The History of Racing Lawnmowers

Traditional forms of motorsports such as stockcars, sports-car racing, speedboats and even motocross tend to be very expensive. The capital investment can range from $20,000 for lower entry level local classes to well over $100,000 for a touring series race car. Not to mention thousands if not millions of dollars for tools, equipment, testing, and engineering.

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With the ever-escalating costs of racing in mind and in an effort to create a cheaper alternative, in 1973 a group of locals from the town of Wisborough Green, West Sussex, England came up with the idea of racing lawnmowers. The concept was simple.  Everyone in town owned a lawnmower, and therefore the cost to race would not be prohibitive. No need to search for sponsors, no expensive engines, no travel cost.

The basic tools to perform the necessary maintenance on racing lawnmowers were already in the in the garden shed. The group staged an event in a local farmer’s field. Word traveled fast, and the competitive hunger. A total of 80 competitors showed up for the inaugural event. I have seen local Saturday night short tracks with fewer teams registered on any given night.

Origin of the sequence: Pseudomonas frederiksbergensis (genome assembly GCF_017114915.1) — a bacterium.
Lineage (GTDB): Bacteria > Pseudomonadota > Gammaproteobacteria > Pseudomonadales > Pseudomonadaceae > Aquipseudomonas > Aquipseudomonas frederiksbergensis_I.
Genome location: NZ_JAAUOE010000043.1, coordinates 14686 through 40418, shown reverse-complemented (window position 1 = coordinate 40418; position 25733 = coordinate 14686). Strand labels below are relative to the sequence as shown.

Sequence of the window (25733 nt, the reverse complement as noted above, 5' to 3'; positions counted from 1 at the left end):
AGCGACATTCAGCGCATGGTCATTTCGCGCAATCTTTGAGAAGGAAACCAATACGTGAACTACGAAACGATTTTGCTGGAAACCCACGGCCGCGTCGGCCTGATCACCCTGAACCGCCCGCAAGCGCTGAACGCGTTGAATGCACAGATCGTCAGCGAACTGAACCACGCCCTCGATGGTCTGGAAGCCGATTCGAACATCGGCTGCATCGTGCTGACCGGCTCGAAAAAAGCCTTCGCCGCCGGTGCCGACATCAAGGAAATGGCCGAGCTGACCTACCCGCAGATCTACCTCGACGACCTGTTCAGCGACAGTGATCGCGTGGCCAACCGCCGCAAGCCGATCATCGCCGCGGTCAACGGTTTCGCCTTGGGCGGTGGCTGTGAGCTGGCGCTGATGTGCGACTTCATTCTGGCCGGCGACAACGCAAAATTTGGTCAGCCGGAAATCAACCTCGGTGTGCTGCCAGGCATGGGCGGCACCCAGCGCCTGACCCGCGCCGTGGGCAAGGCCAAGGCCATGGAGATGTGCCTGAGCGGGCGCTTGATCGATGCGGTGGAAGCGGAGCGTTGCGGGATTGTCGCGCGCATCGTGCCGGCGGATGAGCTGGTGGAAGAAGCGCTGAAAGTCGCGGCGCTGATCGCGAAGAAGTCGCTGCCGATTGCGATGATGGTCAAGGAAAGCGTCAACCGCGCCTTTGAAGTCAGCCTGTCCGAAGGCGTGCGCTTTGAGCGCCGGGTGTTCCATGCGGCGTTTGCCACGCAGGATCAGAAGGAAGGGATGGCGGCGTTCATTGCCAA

The first race in 1973 was a big hit, an instant success. Racing lawnmowers was fun, fast, and furious. It’s no wonder the participants craved for more. As news spread of the event, so did the yearning to participate. And for those who participated in the race they developed a thirst for more action. Racing can be very addictive, the natural stimulant adrenaline can be more powerful than anything your pharmacist might recommend.

From that first event, racing lawnmowers has continued to grow and evolve as a sport. What began as a simple gathering of friends has become an international phenomenon.  The sport crossed the ocean in 1992. The United States Lawn Mower Racing Association, USLMRA, introduced lawnmower racing to the United States.

In the U.S.A. alone, the sport of racing lawnmowers is now governed by multiple sanctioning bodies and has gained national recognition. There are several touring series as well as many local chapters. Some racing events are even televised at the national level and have prime sponsorship.

In 2009, the USLMRA announced the creation of the Lawnmower Racing Hall of Fame. While outsiders may have once thought this sport was for “County Folk”, it has been legitimized as a genuine form of racing. Only after seeing a race first hand will you really appreciate the technology, the speed and the thrill of the close competition.  And then, you’ll be back for more racing lawnmowers.

Now that you are completely energized about racing and eager to participate, look for some of the many resources for getting started.

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